The Good Great sound quality; wireless Web and e-mail access; FM tuner; multiformat in-line recording; responds to voice commands; speakerphone; external memory.
The Bad Large and bulky; only 64MB of memory for music; number keys are difficult to find; battery must be removed to change SD card.
The Bottom Line If you want to carry around fewer gadgets, the music mobile might be for you, but serious cell phone users should look elsewhere.
Nokia 3300 (T-Mobile)
The Nokia 3300, a.k.a. the Nokia music phone, combines two of our favorite gadgets into a single device. Like previous attempts from Samsung and Audiovox, the result is a mixed bag. On the upside, we were pleasantly surprised by the 3300's sound quality and the inclusion of all the features we've come to expect in a mobile. However, the phone itself is large and clunky, its menus lack pizzazz, and it suffers from some design flaws. Measuring 4.5 by 2.5 by 0.8 inches and weighing 4.4 ounces, the Nokia 3300 looks more like a Game Boy than a cell phone. Holding it with both hands, you use your left and right thumbs to type on the QWERTY keyboard, which is split in two by the LCD. Below the screen is a four-way mouse flanked by two selection keys.
The keyboard takes some getting used to. Because it's divided roughly in two, each of your thumbs has to learn which buttons to press. But the keys themselves have plenty of breathing room, and after a few false starts, we were pecking at a reasonable clip. However, we did a double take whenever we had to dial a phone number; since the number keys on the right side of the keyboard double as letter keys, they're hard to find.
We expected snazzy menus from the music phone, and indeed, the animated icons looked promising. Dig a little deeper, however, and you're greeted with the usual dull text selections on plain white backgrounds. Also, listings were often spaced too far apart, forcing you to scroll quite a bit to see every item on a roster.
We found it awkward to talk on the 3300. Even after we figured out the arrangements (you hold the right end to your ear and the left end to your mouth--better than the Nokia N-Gage but not much), we still had to stop and think whenever we answered a call. Also, the music phone isn't molded to fit the contours of your cheek; our ears were sore after only a few minutes. The included headset was much more comfortable. Another major design gripe: We had to remove the battery to change the SD card, an inconvenient setup if you're on the road. The Nokia 3300 doesn't skimp on features. You get eight polyphonic (24-chord) ring tones, and you can download more from T-Mobile's T-zones service. The phone also comes with a 500-name phone book, a calendar, a calculator, a speakerphone, wireless e-mail and Web access, text and multimedia messaging, voice-activated commands, J2ME support for Java games and applications, four games (Water Rapids, Virtual Me, Snake EX2, DJ, with additional titles available for download), six-way conference calling, and more.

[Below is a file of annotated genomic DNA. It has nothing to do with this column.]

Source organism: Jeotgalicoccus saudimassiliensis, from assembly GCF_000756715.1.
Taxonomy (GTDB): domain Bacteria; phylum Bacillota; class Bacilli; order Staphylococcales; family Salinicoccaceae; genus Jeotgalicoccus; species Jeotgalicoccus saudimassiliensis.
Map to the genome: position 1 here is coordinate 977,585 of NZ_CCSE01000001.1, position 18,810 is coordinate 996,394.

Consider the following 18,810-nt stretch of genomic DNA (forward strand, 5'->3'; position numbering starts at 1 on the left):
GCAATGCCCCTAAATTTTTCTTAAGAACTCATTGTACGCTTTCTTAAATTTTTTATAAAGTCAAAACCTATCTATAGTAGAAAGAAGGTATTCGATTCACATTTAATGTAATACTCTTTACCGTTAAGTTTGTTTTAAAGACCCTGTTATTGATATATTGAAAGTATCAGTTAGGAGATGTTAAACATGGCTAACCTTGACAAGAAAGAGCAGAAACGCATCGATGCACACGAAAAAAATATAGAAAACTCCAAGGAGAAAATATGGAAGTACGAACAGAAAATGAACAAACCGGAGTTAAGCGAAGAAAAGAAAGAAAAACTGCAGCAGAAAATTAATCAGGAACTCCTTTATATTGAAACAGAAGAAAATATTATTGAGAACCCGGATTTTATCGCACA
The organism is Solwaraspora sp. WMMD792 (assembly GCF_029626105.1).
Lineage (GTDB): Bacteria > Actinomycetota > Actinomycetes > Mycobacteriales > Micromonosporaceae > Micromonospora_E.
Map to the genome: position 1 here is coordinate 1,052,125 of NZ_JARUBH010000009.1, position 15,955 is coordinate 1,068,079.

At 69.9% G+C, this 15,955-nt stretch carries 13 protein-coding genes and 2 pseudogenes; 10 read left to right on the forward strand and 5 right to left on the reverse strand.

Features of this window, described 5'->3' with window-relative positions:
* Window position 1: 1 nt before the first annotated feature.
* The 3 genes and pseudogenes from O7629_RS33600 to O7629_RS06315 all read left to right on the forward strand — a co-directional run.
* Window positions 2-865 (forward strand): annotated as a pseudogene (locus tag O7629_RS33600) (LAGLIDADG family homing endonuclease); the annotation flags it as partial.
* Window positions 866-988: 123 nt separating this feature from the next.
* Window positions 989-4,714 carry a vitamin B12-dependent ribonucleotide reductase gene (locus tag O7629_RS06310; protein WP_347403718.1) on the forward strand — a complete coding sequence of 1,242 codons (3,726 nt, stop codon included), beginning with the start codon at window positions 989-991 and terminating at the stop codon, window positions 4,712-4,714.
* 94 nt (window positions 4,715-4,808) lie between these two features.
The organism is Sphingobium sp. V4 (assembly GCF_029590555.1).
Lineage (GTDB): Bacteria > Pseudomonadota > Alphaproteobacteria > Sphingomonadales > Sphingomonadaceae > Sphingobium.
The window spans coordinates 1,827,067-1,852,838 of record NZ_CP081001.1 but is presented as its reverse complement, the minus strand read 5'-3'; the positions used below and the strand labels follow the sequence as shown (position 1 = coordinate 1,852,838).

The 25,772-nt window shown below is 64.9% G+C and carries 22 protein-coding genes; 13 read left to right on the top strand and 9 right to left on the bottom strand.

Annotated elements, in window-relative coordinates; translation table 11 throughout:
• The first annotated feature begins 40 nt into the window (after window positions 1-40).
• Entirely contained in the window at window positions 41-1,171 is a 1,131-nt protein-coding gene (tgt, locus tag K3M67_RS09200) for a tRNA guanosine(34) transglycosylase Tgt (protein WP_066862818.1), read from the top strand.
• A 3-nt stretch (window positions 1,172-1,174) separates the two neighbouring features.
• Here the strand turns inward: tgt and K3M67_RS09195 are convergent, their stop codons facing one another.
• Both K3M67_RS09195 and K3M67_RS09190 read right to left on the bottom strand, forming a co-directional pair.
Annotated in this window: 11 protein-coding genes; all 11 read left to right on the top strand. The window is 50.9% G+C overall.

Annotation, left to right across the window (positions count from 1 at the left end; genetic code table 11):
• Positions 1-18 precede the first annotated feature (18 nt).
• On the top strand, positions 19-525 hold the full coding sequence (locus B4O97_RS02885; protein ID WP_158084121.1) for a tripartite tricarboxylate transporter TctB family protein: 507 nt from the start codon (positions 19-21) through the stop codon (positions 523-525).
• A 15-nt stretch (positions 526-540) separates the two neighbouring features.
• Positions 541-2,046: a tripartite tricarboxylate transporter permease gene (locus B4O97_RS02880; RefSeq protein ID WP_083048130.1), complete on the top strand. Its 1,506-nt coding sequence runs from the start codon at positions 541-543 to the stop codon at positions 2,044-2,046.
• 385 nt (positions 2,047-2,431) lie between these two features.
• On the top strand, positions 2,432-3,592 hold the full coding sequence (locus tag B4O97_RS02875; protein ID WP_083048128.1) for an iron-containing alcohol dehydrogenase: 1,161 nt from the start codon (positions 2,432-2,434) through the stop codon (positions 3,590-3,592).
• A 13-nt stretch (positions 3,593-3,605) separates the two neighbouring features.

The 3300's centerpiece, of course, is its high-quality music player. Though the phone is user-friendly to a fault, its storage space is limited, and you can transfer only 64MB of MP3s, AACs, or M3U playlists using the Nokia Audio Manager application or Windows Explorer. Once your music is ready, a button on the top of the phone provides one-touch access to your tunes. To skip tracks or to pause a song, you can use the four-way mouse or the headset's dedicated button. A five-band equalizer complete with three presets and a user-defined mode lets you tweak the sound to your heart's content. You can also set the player to repeat or shuffle your tracks. (One minor gripe: You can't get to the EQ or repeat/shuffle settings from the music player menu; you must navigate all the way to the main settings menu, which is a bit of a hassle.) If you answer a call while music is playing, the song will pause automatically. You can also designate a song as your ring tone.
The 3300 has an FM tuner that automatically scans for stations and stores them in its 20 presets. Reception was good, thanks to the headset, which doubles as an antenna. The 3300's recorder stores music from the FM tuner in AAC format and holds a little more than two hours of FM action, assuming you have a full 64MB of memory available. The recorder will also take voice memos, phone calls, and audio from the line-in port, again in AAC format. We tested the Nokia 3300 (GSM 850/1800) in Manhattan, and our callers told us they could hardly tell we were talking on a cell phone. But we had a hard time hearing our buddies unless we used the included headset.
That said, we were surprised by the sound quality of the 3300's music player and headset. The tunes came through with detail and plenty of bass, especially after we tweaked the EQ to our liking. The phone's external speaker sounded tinny and one-dimensional, but that's to be expected. Unfortunately, the sound cut out if we wiggled the headset's proprietary plug too much.
As expected, battery life for the 3300 was impressive. In our tests, we managed just more than 5 hours of talk time, far surpassing Nokia's promised 2.5 hours. Standby time was also good at 9.25 days, close to the company's rating of 9.5 days. Music time fell short, however; we got almost 7 days compared with the promised 11.
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